Many participants discussed the environmental influences that contributed to their decision to move to the US to work. For some, family and support systems were in the US, while the opportunity to earn high wages or to further education were motivators for others. Some wanted the opportunity to travel or to live in a warmer climate. Family influences that contributed to choosing nursing as a career also contributed to the decision to move to the US:
My [family member] was a nurse as well. And she had moved to [state] for five years and so that was kind of a goal of mine. And seeing her – her career was just so diverse. … I had other family members as well that were in the nursing community and they just didn't seem to have … a ladder that they could move up as quickly.
Other learning opportunities occurred in the form of career fairs. Participants attended these fairs to learn more about working in the US, and a few discussed the role of recruiters in their decision to migrate. Through the influence of recruitment strategies, the participants learned their value as a nurse as well as the environmental conditions in the US that would facilitate their finding full-time employment:
They plucked me out of school – fresh out of school. … they flew me down here for the interview, they put me up for a weekend just so that I could actually see what the place was like. … I think to some degree they actually put out a lot, and to me [it] kind of felt like they were just showing interest.
They were so gung-ho about getting you and giving you, or at least trying to give you, the things that you wanted and make your life a little bit better, when at the same time, I was having trouble getting a full-time job [in Canada]. So I mean, there was [a] sort of disparity, which ultimately probably led me to come here.
The choice of clinical specialty was also a significant early career decision. Several participants had specific career goals and had identified an area of nursing or patient population with whom they wanted to work. Some had achieved these goals while others had not. The focus groups revealed that environmental conditions played a major role in these nurses' ability to meet their goals and work in their desired area. For example, many of those who wanted to work in intensive care units or emergency rooms commented that they were unqualified as new graduates, needing to gain experience with patients who were less critically ill before being considered for these positions. For those who were unable to gain employment in their desired area, some were continuing to work towards their career goals, but others began a whole new career trajectory:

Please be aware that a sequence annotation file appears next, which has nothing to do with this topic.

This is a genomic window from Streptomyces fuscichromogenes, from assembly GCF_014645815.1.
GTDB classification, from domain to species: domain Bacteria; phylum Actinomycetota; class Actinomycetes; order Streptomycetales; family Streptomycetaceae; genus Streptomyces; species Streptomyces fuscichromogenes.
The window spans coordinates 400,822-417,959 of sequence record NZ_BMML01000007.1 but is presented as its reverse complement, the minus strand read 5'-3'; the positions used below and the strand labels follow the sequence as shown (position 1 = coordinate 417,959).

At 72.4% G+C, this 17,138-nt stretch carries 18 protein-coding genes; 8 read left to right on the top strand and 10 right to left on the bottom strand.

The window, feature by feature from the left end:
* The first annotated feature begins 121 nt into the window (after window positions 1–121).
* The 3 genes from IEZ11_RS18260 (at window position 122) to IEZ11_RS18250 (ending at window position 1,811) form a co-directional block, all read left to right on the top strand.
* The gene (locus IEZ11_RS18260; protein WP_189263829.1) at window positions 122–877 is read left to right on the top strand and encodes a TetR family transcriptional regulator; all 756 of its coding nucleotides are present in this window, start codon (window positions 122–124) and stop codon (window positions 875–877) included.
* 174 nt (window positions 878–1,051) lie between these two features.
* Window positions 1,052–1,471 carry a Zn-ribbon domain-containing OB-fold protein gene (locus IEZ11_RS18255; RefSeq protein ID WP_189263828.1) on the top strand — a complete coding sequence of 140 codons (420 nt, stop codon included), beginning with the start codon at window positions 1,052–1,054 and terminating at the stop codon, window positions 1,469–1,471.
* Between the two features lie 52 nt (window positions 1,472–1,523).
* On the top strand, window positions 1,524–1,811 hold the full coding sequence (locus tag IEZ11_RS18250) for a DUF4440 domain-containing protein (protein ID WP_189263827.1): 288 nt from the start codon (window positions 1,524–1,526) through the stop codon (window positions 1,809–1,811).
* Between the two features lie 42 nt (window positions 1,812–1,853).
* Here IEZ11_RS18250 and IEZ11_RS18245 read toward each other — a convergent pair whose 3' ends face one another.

I think for me going into nursing school, I was thinking that I wanted to work internationally in an NGO or relief organization, and I have basically done that, actually, with my nursing career, so it's worked out quite well.
My original goal was just to immediately [go] into critical care, and I did sort of feel disillusioned after about year two, when I realized that I hadn't really realized my goals and I was kind of stuck in a job in a clinical area which I was sort of not really happy with.
As highlighted in the LTCC, career decisions continue after career selection has occurred. Early experiences and the instrumental learning that occurs through these experiences influence career decision-making (Krumboltz et al. 1976). Several participants had worked in both the US and Canada, and they compared their experiences in the two countries with regard to orientation and preceptorships, opportunities at work and for continued education, and work environments. The comparisons often influenced their thoughts about returning to Canada.